NVFC Asks that Volunteer Agencies Not be Subject to the Employer Mandate Under the PPACA

On September 9, the National Volunteer Fire Council (NVFC) sent a letter to the Acting Commissioner of the Internal Revenue Service (IRS) asking that volunteers be clearly exempted “…from being considered ‘employees’ of the organizations they serve under the Employer Shared Responsibility Provisions of the (Patient Protection and Affordable Care Act or PPACA).” On September 12, the NVFC issued an Action Alert through our Capwiz system asking subscribers to contact their members of Congress, the President, Vice President, and the IRS to let them know that, “…fire and EMS agencies cannot afford to provide health insurance for volunteer personnel and that volunteers do not have an expectation of receiving such benefits from the agencies that they serve.”

The basic problem is that the IRS considers volunteers to be common law employees of the agencies that they serve. PPACA, commonly referred to as “health care reform” or “Obamacare,” requires large employers to provide full-time employees with health insurance coverage. Because the IRS considers volunteers to be employees and it falls to the IRS to enforce the Employer Shared Responsibility Provision of the PPACA, the NVFC believes that many fire departments could end up facing penalties starting in 2015 if they do not offer health insurance benefits to their volunteers.

Not all volunteer departments will be required to provide health insurance as a result of the PPACA. Many departments will not have enough members working enough hours on a consistent basis to be subject to the PPACA penalties. Employers must have 50 or more “full-time or full-time equivalent employees” to be considered “large employers” under the law. “Full-time employees” are individuals who work for 30 hours or more per week on a consistent basis for a particular employer. Employers with 30 or fewer full-time employees will not be penalized for not offering health insurance coverage under the PPACA, even if they qualify as a “large employer.” In August, the NVFC published an article explaining in more detail how all of this is supposed to work based on the language in the law.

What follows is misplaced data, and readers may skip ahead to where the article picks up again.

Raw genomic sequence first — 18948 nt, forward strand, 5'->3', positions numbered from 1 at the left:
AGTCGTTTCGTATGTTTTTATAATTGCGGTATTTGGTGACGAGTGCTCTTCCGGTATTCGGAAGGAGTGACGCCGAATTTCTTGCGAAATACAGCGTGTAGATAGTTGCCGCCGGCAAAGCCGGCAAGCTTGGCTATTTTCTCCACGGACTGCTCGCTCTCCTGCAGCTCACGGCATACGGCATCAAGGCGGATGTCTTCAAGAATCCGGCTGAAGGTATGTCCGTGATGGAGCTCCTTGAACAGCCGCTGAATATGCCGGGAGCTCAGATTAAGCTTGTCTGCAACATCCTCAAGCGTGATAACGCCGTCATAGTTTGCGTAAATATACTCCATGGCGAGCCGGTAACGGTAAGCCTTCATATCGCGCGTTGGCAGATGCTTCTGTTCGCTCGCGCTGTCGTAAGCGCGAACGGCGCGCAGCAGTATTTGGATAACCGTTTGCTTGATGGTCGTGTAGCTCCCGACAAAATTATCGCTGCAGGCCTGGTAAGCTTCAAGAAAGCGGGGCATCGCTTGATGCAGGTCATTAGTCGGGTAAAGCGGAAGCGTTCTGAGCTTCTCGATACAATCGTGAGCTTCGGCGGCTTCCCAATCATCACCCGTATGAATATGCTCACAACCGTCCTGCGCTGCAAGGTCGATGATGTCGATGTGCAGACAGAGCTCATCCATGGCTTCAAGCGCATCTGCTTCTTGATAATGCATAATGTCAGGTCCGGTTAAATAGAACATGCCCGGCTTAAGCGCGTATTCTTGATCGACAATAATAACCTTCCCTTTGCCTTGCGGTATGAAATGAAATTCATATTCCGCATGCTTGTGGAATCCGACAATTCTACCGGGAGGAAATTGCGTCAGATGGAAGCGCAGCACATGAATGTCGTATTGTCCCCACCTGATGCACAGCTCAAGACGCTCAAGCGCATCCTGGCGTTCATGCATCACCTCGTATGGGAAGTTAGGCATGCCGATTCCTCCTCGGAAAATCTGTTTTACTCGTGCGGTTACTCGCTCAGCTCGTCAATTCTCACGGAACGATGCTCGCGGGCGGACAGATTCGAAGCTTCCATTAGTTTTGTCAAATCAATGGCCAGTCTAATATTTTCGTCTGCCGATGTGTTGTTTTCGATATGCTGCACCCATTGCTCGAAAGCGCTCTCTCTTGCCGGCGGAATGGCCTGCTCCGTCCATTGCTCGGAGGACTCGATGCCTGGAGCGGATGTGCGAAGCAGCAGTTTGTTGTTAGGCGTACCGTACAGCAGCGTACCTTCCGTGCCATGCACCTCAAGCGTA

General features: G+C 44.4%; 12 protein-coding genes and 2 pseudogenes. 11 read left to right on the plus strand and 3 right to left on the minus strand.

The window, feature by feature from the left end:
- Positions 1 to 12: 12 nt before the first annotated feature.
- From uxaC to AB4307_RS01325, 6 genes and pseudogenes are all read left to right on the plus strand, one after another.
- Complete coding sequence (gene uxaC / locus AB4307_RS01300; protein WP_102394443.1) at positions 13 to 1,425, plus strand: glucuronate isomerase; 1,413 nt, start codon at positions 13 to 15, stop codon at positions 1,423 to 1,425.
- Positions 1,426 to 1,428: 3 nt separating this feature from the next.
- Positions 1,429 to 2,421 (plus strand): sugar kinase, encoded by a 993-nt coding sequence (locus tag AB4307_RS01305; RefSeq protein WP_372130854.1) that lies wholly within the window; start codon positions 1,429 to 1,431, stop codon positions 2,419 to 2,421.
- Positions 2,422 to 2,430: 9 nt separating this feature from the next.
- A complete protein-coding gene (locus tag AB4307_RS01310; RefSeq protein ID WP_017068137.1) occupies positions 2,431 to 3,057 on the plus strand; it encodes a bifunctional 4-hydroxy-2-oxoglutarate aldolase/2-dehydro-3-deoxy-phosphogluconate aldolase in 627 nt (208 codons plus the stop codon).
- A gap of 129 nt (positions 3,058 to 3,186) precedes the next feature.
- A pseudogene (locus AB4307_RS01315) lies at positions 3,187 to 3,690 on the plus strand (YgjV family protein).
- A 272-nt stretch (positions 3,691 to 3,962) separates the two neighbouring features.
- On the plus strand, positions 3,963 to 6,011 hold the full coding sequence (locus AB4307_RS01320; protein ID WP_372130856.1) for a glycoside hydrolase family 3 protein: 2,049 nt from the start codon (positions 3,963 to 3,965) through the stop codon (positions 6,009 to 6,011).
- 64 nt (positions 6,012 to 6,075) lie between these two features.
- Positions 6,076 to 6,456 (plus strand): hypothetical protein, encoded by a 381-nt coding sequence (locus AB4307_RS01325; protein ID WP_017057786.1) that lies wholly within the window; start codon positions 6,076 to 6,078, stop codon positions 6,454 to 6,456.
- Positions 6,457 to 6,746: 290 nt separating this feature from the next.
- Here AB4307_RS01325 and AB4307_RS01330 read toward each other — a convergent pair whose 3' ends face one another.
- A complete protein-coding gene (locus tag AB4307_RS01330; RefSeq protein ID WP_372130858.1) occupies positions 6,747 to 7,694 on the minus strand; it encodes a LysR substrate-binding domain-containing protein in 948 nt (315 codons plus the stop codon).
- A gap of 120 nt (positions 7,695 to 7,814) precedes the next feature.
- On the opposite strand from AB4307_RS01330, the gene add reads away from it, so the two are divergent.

Some in Congress have called for the PPACA to be repealed or defunded. Despite repeated attempts in recent years, both houses of Congress have not passed legislation repealing the PPACA and President Obama has indicated that if such legislation were to reach his desk that he would veto it. The NVFC has no position on the PPACA generally and does not view eliminating the law as a viable option for addressing the problem of volunteers being treated as employees under the Employer Shared Responsibility Provision.

The goal of the PPACA is to make it possible for those without access to employer- or government-provided insurance to be able to purchase affordable coverage through insurance exchanges. It is critical that volunteer firefighters and EMS personnel have access to affordable health insurance coverage. Exempting volunteers from being treated as employees under the law will allow them to make use of the exchanges without having to worry that the agency that they serve will be fined as a result.

The impact of the PPACA on the volunteer emergency services community could vary greatly depending on how or whether the final implementing regulations that the IRS issues address the application of the law to volunteers. Fully exempting volunteers (including individuals who receive minor benefits in appreciation for their service) from being considered employees under the law as requested by the NVFC would be the quickest and easiest way to address this. If volunteers are not exempted it will depend on what the final regulations say, how individual agencies choose to interpret them, and how the IRS goes about enforcing them.